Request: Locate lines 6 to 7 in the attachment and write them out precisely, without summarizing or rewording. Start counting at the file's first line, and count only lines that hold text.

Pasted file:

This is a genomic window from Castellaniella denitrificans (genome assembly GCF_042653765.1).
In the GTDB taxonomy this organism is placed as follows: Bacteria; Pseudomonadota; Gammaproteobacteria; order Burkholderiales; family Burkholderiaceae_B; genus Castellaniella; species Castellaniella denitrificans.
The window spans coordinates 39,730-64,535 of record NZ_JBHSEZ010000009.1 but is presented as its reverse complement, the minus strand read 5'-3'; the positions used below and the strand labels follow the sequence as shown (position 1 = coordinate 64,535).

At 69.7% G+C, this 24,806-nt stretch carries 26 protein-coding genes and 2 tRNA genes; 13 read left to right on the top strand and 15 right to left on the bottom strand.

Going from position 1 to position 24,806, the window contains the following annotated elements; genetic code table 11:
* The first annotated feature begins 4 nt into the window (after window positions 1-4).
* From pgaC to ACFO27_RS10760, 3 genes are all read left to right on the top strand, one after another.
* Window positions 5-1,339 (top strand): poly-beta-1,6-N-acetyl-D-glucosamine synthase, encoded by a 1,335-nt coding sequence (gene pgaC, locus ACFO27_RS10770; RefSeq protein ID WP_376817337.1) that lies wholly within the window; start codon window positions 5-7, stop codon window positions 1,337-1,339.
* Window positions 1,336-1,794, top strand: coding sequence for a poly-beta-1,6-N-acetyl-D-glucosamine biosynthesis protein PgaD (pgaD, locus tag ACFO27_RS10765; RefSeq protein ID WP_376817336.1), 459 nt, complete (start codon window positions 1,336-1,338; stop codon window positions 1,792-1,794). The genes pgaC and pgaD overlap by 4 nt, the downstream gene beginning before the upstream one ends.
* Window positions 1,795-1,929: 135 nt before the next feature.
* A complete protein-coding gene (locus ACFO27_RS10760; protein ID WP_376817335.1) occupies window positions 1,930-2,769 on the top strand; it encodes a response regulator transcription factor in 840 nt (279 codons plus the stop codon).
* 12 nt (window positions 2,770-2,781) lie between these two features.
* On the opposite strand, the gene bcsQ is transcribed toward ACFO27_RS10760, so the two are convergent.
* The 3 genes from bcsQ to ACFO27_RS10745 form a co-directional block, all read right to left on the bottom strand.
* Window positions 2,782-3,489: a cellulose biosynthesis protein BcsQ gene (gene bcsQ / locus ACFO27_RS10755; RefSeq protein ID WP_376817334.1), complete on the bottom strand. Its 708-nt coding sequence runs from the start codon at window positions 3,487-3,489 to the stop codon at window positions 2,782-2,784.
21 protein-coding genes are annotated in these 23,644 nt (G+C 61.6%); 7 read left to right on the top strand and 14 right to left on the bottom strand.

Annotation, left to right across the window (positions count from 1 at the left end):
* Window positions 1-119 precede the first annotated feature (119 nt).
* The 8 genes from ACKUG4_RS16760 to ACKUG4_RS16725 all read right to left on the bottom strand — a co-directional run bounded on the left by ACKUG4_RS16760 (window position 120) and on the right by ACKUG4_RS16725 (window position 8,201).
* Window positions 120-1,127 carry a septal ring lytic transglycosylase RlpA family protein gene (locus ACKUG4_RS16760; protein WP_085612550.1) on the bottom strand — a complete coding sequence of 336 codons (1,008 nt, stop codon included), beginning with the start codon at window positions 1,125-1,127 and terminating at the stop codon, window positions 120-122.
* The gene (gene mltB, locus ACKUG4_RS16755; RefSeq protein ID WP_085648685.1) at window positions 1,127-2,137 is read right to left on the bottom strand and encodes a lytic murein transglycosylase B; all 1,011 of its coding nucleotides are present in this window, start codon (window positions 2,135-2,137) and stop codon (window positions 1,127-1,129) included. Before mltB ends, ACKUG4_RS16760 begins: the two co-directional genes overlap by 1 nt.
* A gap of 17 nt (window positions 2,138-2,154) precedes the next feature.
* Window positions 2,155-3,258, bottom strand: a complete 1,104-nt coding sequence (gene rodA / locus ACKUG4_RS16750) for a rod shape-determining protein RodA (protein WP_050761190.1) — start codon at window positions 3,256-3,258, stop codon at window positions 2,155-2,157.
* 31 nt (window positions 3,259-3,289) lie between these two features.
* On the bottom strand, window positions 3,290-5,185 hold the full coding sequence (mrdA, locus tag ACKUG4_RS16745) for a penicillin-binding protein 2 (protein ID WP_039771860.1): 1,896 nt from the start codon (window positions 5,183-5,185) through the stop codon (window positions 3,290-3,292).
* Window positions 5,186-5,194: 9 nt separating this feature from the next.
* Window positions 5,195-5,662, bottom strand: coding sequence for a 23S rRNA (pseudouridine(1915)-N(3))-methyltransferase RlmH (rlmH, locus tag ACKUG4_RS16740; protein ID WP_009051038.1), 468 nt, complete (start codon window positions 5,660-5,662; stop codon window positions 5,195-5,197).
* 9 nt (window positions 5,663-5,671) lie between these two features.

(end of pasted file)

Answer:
* The first annotated feature begins 4 nt into the window (after window positions 1-4).
* From pgaC to ACFO27_RS10760, 3 genes are all read left to right on the top strand, one after another.